History Gram - October 2020


October 2020


The MHC held a virtual meeting in September and approved a new historical marker for Dudley Park. Sponsored by The Core Fund, the marker will be placed at Dudley Park along 3rd Avenue South. The text reads:

"Originally known as Chestnut Street Park, land for this South Nashville park was purchased in 1913. That same year, two daughters of Parks Commission chairman Robert M. Dudley—Louise and Rebecca—died in a train accident in Iowa. The park was renamed in their memory in 1914. Baseball fields and a swimming pool were added in 1920, and the Works Progress Administration built a community center in the 1930s. The park often hosted weekly concerts and movie nights in addition to sports."

Also approved in September was a replacement historical marker for Neill S. Brown, funded by the Marker Project. The original marker sustained damage from the March 2020 tornado, so this provided an opportunity to update the marker text. It reads:

"Born in Giles County in 1810, Neill Smith Brown became a lawyer in 1834 and married Mary Ann Trimble (1816-1895) in 1839. At their nearby home, Idlewild, they raised eight children. Brown was a founder of the Whig Party in Tennessee and was elected governor in 1847, serving one term. His younger brother, John Calvin Brown (1827-1889), held the same position from 1871-75. Appointed U.S. Minister to Russia 1850-53, Neill Brown died in 1886 and is buried in Mt. Olivet Cemetery."

The Metro Historical Commission Foundation’s Nashville Sites project continues to grow with the launch of a newly-released tour, "Nashville’s Early History." Davidson County Historian Dr. Carole Bucy wrote and narrated this tour. Be sure to check it out!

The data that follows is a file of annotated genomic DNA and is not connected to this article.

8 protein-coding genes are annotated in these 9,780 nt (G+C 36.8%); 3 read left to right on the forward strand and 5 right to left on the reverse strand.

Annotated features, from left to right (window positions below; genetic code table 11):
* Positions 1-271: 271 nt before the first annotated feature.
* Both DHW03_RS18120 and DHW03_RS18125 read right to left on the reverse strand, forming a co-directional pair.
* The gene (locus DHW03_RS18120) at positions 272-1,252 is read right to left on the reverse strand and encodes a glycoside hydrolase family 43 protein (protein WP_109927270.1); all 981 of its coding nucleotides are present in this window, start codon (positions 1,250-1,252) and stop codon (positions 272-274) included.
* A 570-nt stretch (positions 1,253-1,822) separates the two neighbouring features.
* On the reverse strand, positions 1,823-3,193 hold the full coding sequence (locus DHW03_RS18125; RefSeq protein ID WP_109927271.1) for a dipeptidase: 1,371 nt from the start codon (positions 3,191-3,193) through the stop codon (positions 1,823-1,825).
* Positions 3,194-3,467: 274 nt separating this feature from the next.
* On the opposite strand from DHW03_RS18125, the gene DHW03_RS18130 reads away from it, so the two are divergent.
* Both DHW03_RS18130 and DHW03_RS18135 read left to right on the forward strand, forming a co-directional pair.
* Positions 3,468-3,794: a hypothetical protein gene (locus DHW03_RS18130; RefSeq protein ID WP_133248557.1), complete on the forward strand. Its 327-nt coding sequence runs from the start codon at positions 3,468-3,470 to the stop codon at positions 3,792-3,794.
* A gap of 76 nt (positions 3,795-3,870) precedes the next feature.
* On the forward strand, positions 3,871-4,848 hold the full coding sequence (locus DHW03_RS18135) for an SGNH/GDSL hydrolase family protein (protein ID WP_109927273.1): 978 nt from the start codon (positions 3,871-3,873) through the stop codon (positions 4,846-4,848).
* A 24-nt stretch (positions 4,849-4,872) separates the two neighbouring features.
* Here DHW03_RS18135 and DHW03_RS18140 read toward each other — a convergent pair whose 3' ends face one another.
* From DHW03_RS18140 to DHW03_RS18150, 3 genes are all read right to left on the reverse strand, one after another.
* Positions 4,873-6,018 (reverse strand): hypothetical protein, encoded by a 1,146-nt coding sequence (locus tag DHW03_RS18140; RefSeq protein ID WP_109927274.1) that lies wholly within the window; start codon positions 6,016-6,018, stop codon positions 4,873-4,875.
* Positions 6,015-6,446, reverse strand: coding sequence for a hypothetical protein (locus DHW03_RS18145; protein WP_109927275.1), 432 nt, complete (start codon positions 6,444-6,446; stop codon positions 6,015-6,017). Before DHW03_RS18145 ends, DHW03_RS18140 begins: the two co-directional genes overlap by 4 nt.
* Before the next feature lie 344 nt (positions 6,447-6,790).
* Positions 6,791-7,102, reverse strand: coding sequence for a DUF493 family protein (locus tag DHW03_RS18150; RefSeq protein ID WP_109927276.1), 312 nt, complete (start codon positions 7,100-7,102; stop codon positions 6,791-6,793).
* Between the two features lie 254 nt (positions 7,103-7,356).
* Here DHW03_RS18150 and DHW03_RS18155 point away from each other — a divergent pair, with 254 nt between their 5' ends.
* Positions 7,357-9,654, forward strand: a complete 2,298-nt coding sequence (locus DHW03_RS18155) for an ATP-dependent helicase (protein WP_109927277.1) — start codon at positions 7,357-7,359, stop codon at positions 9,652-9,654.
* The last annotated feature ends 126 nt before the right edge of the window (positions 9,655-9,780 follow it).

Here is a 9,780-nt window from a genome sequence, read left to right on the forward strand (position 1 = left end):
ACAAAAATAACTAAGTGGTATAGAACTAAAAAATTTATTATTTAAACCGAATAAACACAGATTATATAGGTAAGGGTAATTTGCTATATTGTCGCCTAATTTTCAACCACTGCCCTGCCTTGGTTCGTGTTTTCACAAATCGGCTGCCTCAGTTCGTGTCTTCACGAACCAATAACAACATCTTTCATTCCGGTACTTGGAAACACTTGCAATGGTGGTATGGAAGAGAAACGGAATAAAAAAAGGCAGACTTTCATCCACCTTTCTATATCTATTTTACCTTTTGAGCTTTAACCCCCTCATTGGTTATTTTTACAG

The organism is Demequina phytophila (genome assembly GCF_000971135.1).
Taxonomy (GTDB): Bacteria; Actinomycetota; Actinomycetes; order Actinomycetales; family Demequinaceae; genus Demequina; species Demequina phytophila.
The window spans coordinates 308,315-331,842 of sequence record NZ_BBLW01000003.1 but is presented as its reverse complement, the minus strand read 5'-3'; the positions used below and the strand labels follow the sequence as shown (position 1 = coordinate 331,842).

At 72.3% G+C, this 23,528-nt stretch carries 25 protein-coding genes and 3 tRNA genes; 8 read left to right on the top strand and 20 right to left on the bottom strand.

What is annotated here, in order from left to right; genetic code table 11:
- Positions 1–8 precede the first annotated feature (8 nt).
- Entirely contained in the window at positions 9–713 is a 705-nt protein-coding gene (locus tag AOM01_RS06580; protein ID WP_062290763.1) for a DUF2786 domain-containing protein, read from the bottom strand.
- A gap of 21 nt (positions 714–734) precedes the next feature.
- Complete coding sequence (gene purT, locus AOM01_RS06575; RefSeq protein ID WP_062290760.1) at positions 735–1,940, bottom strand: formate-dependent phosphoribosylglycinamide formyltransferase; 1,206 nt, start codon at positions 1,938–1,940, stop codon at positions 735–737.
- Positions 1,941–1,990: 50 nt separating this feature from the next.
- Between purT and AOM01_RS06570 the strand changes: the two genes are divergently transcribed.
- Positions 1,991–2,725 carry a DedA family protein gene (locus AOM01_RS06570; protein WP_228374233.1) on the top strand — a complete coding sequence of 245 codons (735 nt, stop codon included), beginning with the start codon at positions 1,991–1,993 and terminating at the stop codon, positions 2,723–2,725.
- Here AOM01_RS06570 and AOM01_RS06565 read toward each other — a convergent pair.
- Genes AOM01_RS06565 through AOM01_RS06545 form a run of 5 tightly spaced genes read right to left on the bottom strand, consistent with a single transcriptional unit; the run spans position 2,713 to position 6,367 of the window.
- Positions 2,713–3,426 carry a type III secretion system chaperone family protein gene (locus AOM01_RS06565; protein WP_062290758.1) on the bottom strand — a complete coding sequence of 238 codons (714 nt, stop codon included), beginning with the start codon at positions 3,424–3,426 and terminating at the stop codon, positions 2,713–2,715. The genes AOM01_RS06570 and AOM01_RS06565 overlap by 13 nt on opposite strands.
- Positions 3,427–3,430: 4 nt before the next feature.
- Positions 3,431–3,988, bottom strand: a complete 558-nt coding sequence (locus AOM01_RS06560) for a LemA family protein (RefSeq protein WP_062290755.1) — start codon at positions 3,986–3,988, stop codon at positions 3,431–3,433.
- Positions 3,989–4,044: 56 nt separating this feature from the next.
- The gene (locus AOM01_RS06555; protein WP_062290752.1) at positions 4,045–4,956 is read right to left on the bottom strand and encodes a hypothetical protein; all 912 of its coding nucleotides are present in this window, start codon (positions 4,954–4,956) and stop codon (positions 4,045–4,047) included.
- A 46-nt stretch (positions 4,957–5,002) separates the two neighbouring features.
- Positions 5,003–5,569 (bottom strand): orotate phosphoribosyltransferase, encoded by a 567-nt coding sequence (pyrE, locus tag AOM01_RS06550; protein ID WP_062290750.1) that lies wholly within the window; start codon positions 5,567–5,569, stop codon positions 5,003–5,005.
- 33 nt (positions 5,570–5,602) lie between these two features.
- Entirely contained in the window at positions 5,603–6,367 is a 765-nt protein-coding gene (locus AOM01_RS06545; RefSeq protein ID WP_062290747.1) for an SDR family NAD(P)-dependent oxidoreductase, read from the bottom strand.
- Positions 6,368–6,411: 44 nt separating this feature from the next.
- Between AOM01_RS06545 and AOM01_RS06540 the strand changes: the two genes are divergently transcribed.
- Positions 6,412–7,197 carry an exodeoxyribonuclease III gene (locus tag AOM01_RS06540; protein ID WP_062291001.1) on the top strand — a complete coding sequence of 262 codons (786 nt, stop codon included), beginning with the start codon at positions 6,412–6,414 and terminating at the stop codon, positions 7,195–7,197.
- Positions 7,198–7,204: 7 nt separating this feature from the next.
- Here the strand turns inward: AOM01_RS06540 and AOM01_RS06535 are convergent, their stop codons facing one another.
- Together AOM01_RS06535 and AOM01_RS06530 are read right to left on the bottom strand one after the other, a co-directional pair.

The YCAP building (1021 Russell Street) in the East End neighborhood of East Nashville has been sold by the YMCA to a new owner who plans to renovate the structure. The building, a former early 20th century church, was badly damaged in the March tornado. Staff has been in discussions with the new owner, who plans to expedite renovation plans and utilize the 20% Federal Rehabilitation Tax Credit for National Register-listed buildings.

 A recent Nashville Scene article, "Historic Buildings in Nashville’s Black Neighborhoods Are Disappearing," features MHZC Commissioner Dr. Learotha Williams. The article highlights challenges with the preservation of such landmarks as the Morris Memorial Building and the Boyd House on Fisk University's campus. Dr. Williams currently leads the North Nashville Heritage Project, which documents the neighborhood's heritage through first-person accounts.

MHZC news

 The MHZC’s October public hearing will be on Wednesday, October 21st at 2:00 p.m. and will be a virtual meeting. Guidance regarding meeting access and submitting comments can be found on our Coronavirus Procedures page.

View the MHZC meeting schedule and application deadlines here. Access archived videos of the MHZC meetings on the Metro YouTube channel anytime!

Fort Negley Archeology Update

In consultation with MHC and under contract with Metro Parks, Tennessee Valley Archaeological Research (TVAR) conducted archaeological investigations at Fort Negley this summer. The purpose of this project was to locate and assess buried cultural resources within sections of Fort Negley identified in previous studies as areas possessing a high potential for yielding intact archaeological deposits. This work supplemented the Cultural Landscape Report that will help guide the park's development. Field investigations included geophysical exploration, mapping, surface inspection, soil probe and shovel testing, and unit excavation. TVAR utilized this multifaceted approach to maximize field efforts focused on locating and assessing buried cultural deposits associated with African American contraband camps and post-Civil War era occupations, troop encampments, or defensive line earthworks.